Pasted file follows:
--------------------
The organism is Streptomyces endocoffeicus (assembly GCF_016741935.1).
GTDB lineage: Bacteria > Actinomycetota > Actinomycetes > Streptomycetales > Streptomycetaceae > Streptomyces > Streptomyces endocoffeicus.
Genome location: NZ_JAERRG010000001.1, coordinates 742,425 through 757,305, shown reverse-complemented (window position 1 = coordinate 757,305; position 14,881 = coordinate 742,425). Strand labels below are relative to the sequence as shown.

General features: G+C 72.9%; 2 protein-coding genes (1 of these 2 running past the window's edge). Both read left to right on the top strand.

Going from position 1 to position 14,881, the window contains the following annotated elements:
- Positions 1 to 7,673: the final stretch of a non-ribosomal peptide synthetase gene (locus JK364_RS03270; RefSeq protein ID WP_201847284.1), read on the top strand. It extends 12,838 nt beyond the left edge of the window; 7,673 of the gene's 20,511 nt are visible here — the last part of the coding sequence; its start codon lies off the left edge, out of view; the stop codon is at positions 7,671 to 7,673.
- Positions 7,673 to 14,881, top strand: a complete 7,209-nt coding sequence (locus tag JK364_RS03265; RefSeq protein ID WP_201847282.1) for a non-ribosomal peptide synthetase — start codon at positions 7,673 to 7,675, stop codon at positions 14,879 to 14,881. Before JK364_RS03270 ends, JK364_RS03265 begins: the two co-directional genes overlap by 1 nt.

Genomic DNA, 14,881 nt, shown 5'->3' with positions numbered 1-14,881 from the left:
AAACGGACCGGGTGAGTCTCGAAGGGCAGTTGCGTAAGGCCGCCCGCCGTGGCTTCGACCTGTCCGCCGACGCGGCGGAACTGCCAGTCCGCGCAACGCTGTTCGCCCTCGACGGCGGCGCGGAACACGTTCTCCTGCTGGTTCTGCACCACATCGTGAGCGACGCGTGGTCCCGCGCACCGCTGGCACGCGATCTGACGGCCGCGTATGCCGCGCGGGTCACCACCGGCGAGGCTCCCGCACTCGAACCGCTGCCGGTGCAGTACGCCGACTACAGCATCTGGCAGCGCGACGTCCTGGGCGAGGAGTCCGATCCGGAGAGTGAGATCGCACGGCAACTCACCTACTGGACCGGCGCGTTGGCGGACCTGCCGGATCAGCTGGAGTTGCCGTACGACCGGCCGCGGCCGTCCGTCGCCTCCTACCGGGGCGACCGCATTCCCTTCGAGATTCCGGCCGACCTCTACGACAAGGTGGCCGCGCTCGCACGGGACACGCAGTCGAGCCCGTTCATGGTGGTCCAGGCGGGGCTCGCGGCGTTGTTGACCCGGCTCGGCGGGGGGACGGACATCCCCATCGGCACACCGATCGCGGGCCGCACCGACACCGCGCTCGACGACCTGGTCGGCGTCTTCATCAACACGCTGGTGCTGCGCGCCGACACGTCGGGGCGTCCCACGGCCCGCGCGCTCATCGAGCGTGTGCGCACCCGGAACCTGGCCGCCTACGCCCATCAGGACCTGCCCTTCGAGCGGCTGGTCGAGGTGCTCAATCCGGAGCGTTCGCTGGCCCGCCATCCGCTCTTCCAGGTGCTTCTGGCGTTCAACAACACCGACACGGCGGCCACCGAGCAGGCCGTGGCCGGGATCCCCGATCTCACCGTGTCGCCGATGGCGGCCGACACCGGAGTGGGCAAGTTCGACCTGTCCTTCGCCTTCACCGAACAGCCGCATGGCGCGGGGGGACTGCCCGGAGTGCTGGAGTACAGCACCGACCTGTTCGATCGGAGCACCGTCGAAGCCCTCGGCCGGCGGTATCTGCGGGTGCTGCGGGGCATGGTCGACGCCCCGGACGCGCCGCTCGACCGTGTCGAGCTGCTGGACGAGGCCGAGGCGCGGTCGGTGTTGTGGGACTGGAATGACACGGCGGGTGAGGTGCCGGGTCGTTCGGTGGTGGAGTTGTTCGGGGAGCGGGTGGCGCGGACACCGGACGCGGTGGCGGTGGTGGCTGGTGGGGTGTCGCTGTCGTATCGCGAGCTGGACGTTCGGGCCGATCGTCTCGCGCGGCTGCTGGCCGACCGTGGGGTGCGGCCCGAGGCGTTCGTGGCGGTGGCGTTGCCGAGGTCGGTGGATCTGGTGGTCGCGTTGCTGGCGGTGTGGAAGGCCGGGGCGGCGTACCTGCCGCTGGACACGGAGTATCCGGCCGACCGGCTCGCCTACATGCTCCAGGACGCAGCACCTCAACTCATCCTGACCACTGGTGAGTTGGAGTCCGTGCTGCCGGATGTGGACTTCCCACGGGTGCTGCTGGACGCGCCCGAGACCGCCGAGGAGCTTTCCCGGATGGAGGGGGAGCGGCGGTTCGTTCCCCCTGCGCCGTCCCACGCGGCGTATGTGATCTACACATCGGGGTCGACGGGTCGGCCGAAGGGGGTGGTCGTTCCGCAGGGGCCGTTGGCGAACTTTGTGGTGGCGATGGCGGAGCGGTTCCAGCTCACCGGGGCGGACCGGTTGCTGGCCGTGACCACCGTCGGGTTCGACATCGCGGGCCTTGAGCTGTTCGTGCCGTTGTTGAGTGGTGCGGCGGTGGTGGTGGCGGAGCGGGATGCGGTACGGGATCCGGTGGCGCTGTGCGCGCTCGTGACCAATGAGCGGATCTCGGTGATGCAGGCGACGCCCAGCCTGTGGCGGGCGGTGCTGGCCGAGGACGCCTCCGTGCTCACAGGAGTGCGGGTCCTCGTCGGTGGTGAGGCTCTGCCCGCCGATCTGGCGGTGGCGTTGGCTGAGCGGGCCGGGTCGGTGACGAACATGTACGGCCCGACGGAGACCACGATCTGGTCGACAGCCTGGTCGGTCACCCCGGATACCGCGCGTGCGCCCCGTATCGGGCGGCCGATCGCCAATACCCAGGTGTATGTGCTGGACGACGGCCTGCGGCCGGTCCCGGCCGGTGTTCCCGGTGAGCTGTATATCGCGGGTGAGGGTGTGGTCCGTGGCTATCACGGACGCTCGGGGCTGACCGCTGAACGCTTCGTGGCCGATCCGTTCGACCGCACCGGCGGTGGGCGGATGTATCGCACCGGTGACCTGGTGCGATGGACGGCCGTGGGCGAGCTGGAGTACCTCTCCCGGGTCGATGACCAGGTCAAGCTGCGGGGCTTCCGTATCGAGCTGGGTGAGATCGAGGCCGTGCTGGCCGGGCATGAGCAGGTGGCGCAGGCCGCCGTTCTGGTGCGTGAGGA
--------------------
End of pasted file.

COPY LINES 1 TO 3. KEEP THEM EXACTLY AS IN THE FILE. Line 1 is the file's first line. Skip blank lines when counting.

The organism is Streptomyces endocoffeicus (assembly GCF_016741935.1).
GTDB lineage: Bacteria > Actinomycetota > Actinomycetes > Streptomycetales > Streptomycetaceae > Streptomyces > Streptomyces endocoffeicus.
Genome location: NZ_JAERRG010000001.1, coordinates 742,425 through 757,305, shown reverse-complemented (window position 1 = coordinate 757,305; position 14,881 = coordinate 742,425). Strand labels below are relative to the sequence as shown.